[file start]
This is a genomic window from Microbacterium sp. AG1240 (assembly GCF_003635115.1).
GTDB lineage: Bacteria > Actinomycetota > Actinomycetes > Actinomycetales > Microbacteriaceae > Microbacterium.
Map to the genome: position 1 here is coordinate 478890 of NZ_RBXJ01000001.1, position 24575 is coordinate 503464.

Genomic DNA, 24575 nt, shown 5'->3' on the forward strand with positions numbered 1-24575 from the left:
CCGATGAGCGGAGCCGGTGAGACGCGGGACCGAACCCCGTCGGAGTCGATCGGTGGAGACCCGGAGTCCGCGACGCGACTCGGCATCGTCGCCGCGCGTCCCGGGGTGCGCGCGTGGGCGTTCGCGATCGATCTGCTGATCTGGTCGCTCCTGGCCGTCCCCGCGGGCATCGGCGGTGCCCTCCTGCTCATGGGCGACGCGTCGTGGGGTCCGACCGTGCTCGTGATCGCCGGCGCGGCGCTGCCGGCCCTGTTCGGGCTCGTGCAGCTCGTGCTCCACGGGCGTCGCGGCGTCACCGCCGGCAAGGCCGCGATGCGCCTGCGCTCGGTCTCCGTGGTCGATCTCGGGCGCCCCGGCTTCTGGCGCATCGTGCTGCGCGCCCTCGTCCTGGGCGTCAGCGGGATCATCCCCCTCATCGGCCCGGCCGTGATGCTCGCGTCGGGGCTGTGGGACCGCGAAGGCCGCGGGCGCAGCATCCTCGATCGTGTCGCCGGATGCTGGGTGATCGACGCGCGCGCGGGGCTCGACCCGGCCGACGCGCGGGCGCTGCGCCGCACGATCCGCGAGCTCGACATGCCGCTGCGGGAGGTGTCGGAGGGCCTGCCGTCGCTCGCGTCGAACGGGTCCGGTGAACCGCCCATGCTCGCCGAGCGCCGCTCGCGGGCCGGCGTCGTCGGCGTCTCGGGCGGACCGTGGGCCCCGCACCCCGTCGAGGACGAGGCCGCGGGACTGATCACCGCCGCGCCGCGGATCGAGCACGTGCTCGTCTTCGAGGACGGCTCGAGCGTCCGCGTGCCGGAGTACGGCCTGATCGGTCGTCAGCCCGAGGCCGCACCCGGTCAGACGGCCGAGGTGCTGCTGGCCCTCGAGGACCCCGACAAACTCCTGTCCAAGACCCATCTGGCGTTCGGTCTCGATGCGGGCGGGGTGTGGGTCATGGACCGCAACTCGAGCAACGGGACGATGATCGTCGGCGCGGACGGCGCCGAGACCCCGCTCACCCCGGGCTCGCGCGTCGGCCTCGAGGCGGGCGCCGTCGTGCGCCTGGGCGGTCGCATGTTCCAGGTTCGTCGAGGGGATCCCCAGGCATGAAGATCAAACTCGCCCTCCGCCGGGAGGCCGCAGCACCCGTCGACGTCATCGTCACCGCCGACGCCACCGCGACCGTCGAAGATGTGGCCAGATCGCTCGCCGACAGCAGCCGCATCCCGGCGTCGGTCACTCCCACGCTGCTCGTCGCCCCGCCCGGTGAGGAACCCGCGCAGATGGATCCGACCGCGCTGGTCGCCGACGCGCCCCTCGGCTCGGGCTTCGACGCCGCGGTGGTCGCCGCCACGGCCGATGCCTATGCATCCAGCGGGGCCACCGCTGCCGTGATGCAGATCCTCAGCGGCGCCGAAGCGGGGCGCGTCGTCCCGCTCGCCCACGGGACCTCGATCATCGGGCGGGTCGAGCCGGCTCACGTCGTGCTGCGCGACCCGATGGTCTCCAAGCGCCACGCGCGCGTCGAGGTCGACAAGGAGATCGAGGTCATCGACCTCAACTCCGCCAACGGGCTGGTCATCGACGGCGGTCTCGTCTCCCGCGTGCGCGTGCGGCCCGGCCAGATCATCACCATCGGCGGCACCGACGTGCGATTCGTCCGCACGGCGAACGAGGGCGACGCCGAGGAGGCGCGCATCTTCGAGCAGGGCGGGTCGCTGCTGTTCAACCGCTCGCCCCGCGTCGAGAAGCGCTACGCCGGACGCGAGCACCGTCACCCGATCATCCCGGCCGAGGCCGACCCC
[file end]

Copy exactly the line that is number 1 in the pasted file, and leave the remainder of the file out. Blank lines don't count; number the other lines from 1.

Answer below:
This is a genomic window from Microbacterium sp. AG1240 (assembly GCF_003635115.1).